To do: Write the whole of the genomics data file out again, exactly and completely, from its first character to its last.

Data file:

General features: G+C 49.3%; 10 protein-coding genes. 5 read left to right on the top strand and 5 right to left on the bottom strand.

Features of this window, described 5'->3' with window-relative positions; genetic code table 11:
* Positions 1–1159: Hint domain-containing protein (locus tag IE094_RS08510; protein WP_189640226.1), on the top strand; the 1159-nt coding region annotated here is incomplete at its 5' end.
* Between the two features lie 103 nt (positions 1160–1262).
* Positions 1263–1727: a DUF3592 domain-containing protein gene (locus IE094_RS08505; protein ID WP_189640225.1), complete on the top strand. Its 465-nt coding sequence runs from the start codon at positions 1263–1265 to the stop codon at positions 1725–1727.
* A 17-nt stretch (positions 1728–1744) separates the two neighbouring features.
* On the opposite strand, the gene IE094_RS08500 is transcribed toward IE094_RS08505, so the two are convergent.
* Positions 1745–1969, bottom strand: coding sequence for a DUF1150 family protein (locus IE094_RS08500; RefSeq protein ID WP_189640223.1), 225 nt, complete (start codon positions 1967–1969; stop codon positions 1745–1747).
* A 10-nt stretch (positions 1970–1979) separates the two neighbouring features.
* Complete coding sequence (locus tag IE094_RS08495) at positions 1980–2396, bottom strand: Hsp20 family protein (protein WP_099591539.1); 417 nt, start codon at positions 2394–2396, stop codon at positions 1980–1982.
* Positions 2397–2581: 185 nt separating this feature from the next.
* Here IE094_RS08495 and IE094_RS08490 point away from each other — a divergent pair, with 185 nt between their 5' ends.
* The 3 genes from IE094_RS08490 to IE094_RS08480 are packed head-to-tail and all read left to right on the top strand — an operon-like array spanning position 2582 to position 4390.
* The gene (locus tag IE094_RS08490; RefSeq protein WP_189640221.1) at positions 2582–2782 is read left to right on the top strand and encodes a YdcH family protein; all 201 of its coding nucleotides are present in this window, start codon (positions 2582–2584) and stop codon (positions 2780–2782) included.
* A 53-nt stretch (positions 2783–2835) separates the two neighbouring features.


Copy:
General features: G+C 49.3%; 10 protein-coding genes. 5 read left to right on the top strand and 5 right to left on the bottom strand.

Features of this window, described 5'->3' with window-relative positions; genetic code table 11:
* Positions 1–1159: Hint domain-containing protein (locus tag IE094_RS08510; protein WP_189640226.1), on the top strand; the 1159-nt coding region annotated here is incomplete at its 5' end.
* Between the two features lie 103 nt (positions 1160–1262).
* Positions 1263–1727: a DUF3592 domain-containing protein gene (locus IE094_RS08505; protein ID WP_189640225.1), complete on the top strand. Its 465-nt coding sequence runs from the start codon at positions 1263–1265 to the stop codon at positions 1725–1727.
* A 17-nt stretch (positions 1728–1744) separates the two neighbouring features.
* On the opposite strand, the gene IE094_RS08500 is transcribed toward IE094_RS08505, so the two are convergent.
* Positions 1745–1969, bottom strand: coding sequence for a DUF1150 family protein (locus IE094_RS08500; RefSeq protein ID WP_189640223.1), 225 nt, complete (start codon positions 1967–1969; stop codon positions 1745–1747).
* A 10-nt stretch (positions 1970–1979) separates the two neighbouring features.
* Complete coding sequence (locus tag IE094_RS08495) at positions 1980–2396, bottom strand: Hsp20 family protein (protein WP_099591539.1); 417 nt, start codon at positions 2394–2396, stop codon at positions 1980–1982.
* Positions 2397–2581: 185 nt separating this feature from the next.
* Here IE094_RS08495 and IE094_RS08490 point away from each other — a divergent pair, with 185 nt between their 5' ends.
* The 3 genes from IE094_RS08490 to IE094_RS08480 are packed head-to-tail and all read left to right on the top strand — an operon-like array spanning position 2582 to position 4390.
* The gene (locus tag IE094_RS08490; RefSeq protein WP_189640221.1) at positions 2582–2782 is read left to right on the top strand and encodes a YdcH family protein; all 201 of its coding nucleotides are present in this window, start codon (positions 2582–2584) and stop codon (positions 2780–2782) included.
* A 53-nt stretch (positions 2783–2835) separates the two neighbouring features.